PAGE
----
Would you be surprised to hear that since the start of the pandemic a substantial spike in cyber crime has occurred? As employees in most offices across the world were suddenly working from home, setting up their temporary workstations, cyber criminals were salivating at the opportunity like some of us used to at an all-you-can-eat buffet.
This cyber crime problem used to seem far away from our rural setting, affecting only large corporations who have substantial data and assets that are leveraged by cyber criminals to shut them down and hold them ransom for a settlement. However, this problem has slowly, but surely, become a risk for most businesses, regardless of the size, number of employees or complexity of security.
The insurance industry first entered the realm of cyber insurance coverage to protect a business from the costs and risk associated with a data breach involving loss of confidential data. Then cyber insurance coverage morphed to include some cyber crime coverage, as well as coverage for things like data-ransom, phishing, and funds transfer theft, to name a few.
The threat of cyber risk continues to evolve, with stats showing that the average ransomware demand increased from $21,358 to $129,274 from 2019 to the pandemic in 2020. The FBI has reported over a 300% increase in cyber attacks reported to their office since the start of the pandemic. While these are scary numbers, there is good news. As these numbers increased, so did the number of insurers willing to offer coverage, as they see this as a long-term need for Canadian businesses.
One of the challenges in placing insurance coverage to protect your businesses from cyber crime and liability has been the application process. Answering five pages of questions related to operating systems, security, hardware infrastructure, and data storage processes takes time, and often involves the assistance of professionals hired to put these systems together. Again, there is good news as insurers continue to evolve their process to help you get coverage in place.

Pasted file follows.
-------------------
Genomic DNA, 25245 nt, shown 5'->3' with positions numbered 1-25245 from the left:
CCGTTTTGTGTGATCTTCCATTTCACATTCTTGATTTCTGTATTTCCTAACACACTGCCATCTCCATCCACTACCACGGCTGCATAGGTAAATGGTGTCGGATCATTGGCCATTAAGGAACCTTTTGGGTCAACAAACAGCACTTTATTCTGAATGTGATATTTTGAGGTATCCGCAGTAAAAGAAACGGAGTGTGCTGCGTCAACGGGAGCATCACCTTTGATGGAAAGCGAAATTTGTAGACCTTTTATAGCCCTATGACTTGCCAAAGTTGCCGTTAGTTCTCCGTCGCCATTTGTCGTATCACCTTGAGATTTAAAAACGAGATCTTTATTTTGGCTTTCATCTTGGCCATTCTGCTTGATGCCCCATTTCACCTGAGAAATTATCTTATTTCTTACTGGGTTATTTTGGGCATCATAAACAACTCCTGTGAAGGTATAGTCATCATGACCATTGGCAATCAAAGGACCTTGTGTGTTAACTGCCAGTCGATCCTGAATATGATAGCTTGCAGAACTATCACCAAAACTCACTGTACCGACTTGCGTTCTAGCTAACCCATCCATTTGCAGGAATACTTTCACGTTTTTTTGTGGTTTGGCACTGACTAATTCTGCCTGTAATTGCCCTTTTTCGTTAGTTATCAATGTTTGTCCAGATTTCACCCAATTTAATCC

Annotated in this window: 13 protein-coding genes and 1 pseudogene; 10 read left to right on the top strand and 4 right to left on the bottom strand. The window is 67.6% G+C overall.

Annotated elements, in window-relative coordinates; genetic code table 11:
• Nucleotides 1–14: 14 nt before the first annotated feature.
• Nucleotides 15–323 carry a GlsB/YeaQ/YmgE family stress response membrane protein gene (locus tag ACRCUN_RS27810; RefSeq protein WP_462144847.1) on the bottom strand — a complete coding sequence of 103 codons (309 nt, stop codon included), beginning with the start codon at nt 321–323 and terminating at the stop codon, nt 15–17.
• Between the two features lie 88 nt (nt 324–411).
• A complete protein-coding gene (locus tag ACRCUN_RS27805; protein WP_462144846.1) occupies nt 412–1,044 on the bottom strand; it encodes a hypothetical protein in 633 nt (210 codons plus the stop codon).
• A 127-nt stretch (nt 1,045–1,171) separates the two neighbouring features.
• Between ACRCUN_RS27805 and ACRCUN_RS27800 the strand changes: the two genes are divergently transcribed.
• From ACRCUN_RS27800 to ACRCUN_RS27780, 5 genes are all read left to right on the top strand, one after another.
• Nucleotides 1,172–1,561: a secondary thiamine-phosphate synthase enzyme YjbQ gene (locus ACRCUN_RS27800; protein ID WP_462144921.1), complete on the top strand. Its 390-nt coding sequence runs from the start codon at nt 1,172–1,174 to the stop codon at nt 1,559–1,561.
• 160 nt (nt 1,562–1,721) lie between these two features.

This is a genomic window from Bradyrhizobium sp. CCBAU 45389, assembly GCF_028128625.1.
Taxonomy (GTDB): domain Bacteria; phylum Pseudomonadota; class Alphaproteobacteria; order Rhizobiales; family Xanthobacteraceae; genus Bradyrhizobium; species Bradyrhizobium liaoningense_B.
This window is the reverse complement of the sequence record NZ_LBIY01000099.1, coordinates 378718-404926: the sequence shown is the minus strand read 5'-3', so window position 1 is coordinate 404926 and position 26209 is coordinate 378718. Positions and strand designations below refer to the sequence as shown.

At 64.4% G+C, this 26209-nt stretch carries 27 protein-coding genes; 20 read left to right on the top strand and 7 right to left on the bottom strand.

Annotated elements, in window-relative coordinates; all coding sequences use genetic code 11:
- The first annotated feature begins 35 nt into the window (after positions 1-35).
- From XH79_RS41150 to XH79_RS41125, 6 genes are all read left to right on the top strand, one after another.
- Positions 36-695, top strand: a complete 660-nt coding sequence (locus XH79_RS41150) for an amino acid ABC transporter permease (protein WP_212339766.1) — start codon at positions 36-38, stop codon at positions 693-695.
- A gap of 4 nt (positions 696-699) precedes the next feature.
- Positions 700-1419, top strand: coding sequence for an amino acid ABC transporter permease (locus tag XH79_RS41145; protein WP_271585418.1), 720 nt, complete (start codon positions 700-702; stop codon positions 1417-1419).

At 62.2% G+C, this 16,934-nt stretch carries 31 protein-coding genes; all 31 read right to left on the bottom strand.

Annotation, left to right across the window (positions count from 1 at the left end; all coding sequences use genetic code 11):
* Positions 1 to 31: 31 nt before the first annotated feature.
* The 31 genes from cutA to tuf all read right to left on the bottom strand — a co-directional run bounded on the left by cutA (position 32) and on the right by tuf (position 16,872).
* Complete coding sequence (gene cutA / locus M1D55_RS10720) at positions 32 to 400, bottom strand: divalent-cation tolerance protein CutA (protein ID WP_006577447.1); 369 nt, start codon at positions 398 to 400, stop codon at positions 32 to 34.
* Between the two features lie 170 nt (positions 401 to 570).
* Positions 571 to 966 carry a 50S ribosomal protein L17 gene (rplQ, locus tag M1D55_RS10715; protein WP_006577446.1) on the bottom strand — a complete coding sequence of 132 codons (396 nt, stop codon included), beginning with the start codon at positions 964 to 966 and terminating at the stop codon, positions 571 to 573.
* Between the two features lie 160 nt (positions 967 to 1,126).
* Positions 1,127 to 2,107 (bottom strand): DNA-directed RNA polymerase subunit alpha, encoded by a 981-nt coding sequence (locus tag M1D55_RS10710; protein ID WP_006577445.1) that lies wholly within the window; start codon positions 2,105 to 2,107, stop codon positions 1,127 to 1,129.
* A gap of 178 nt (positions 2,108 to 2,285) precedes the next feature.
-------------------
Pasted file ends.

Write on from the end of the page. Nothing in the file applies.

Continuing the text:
As insurers continue to evolve and gain a greater understanding of the risk, they are able to fine-tune the application process, the coverage, and the rating to fit Canadian businesses. It’s fair to say the cyber risk has never been greater for Canadian businesses, and the good news is that it has never been easier to transfer this risk to an insurer.
It’s time our clients get to salivate at the cyber insurance options insurance brokers can present, and make you feel like it is your turn to visit the all-you-can-eat buffet.
Be sure to seek advice and purchase insurance from those who understand your business!
David Schmidt is an Account Executive and Rempel Insurance Brokers in Morris, MB, specializing in insuring farms and businesses across Manitoba and Saskatchewan.
David is a member of the Canadian Association of Farm Advisors, Winnipeg Chapter.
Office (204) 746-2320 Text (204) 712-6618 Email firstname.lastname@example.org Web www.rempelinsurance.com